One of my twin daughters has a big, powerful voice and is pretty bossy sometimes.
The other likes to do things better than everyone else and she likes to do them first.
These are just a few of the personality quirks that are often the source of many conversations around our house.
Conversations about trying harder to be kind and fair to others.
Conversations about what we can do better on tomorrow.
Once I understood that these “quirks” we were always addressing were really just interesting ways my child is being human, I was finally able to relax a little and feel genuine gratitude for who they are as they are right now rather than continuously wishing they would change.
If we want grateful kids, we have to be grateful ourselves and stop wanting for things we don’t need.
But beyond things there’s another set of gratitude muscles parents need to build.
The ones when we stop trying to change our children. The ones when we stop trying to force them to grow up too quickly. The ones when we put unnecessary pressures on them.
The ones when we stop wishing for them to be someone they are not and start seeing their quirks as strengths — such as being promising leaders and being willing to stand up for themselves.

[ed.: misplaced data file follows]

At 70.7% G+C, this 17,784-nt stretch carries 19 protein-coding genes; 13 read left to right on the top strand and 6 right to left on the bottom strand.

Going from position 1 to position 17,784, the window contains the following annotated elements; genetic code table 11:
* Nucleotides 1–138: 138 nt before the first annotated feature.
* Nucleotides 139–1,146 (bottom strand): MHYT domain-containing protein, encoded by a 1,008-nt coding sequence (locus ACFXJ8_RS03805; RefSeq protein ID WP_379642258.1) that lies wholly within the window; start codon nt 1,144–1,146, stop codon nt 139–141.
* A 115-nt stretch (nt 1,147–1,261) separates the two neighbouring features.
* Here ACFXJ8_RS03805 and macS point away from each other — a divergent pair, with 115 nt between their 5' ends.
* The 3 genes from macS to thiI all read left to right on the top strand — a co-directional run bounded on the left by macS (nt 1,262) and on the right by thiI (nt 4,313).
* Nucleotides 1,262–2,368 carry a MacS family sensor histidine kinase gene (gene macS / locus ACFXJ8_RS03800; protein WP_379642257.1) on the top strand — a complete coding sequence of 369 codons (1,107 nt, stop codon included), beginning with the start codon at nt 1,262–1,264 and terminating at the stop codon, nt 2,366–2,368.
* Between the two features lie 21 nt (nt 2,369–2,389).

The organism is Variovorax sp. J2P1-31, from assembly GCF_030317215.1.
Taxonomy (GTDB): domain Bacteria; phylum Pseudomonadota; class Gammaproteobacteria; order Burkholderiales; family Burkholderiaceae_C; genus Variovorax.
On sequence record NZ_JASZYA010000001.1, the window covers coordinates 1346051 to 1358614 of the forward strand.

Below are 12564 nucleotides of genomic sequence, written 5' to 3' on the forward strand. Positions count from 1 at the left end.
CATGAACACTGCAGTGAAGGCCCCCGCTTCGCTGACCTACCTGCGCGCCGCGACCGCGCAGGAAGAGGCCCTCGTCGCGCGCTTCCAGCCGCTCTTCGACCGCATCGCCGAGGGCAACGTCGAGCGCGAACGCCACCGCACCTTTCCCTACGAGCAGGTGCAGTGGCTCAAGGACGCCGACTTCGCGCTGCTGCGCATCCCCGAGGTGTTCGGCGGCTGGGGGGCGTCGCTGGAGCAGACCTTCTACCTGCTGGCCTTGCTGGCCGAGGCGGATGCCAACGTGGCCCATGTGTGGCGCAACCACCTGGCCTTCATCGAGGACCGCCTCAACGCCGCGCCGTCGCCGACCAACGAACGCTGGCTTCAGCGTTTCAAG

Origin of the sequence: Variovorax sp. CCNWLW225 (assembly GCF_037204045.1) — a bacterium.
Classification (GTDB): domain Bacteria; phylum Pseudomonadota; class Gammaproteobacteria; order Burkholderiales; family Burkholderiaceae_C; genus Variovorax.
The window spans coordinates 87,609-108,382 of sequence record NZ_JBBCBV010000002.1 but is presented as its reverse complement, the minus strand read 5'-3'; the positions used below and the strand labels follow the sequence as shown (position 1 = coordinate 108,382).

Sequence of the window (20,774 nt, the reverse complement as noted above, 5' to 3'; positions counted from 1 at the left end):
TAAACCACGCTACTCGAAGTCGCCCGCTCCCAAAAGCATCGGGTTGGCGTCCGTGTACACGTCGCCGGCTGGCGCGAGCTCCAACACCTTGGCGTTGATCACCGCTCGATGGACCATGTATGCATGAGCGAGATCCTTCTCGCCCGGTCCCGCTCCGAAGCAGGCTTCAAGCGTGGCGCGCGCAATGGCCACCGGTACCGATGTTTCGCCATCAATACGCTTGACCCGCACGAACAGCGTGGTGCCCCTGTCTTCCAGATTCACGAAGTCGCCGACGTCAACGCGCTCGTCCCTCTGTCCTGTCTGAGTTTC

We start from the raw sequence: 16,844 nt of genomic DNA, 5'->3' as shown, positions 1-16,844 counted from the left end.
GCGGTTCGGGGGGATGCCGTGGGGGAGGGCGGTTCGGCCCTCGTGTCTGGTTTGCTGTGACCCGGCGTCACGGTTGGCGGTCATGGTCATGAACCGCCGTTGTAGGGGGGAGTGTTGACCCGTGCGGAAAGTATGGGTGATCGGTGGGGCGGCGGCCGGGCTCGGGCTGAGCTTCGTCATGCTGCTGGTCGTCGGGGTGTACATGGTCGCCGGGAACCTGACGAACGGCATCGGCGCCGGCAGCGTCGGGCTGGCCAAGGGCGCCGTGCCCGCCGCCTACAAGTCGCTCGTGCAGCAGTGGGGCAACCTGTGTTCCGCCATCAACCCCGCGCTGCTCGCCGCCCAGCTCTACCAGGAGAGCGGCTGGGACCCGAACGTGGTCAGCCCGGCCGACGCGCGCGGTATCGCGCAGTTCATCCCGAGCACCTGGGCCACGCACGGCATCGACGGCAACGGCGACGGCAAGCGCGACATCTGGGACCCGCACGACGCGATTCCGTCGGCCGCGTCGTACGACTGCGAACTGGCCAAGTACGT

That’s right, I’m offering up this great idea to be grateful for your child and all of his or her quirks.
Be proud of those very things that drive you insane, make your cry and have you falling into bed feeling as if you’ve just been through battle.
Because those are the very things that are making you stronger.
Because those are the very things that are the heart of your child.
Here are three areas where you can practice gratitude with your child in mind and love him or her fully:
1. Be Grateful for their Health: When your child can climb, explore and make messes, be thankful and appreciative of that mess you get to help clean up. Their strength and motivation to ask questions are positives in a child.
2. Be Grateful for their Personality. No one else has that exact same personality and upbringing. They are their most unique self — even now as they are growing and evolving. Understanding that their personality is theirs forever and ever is the first step to appreciating who they are now and not wishing to change something that will likely never change.
3. Be Grateful for the Hard Moments. They are the ones teaching your child — and you — how to cope in life. Learning how to express differences, get our way and make amends are really valuable teachable moments. It’s time we start appreciating them for how they make us stronger, rather than wishing them away.
Shawn Fink is a family wellness coach and founder of The Abundant Mama Project community and online program. She is also the author of The Abundant Mama’s Guide to Savoring Slow and The Playful Family. She recently created the program Rise and Shine, a 10-Day Challenge to help you sleep more, rise early and take care of yourself before your world wakes.
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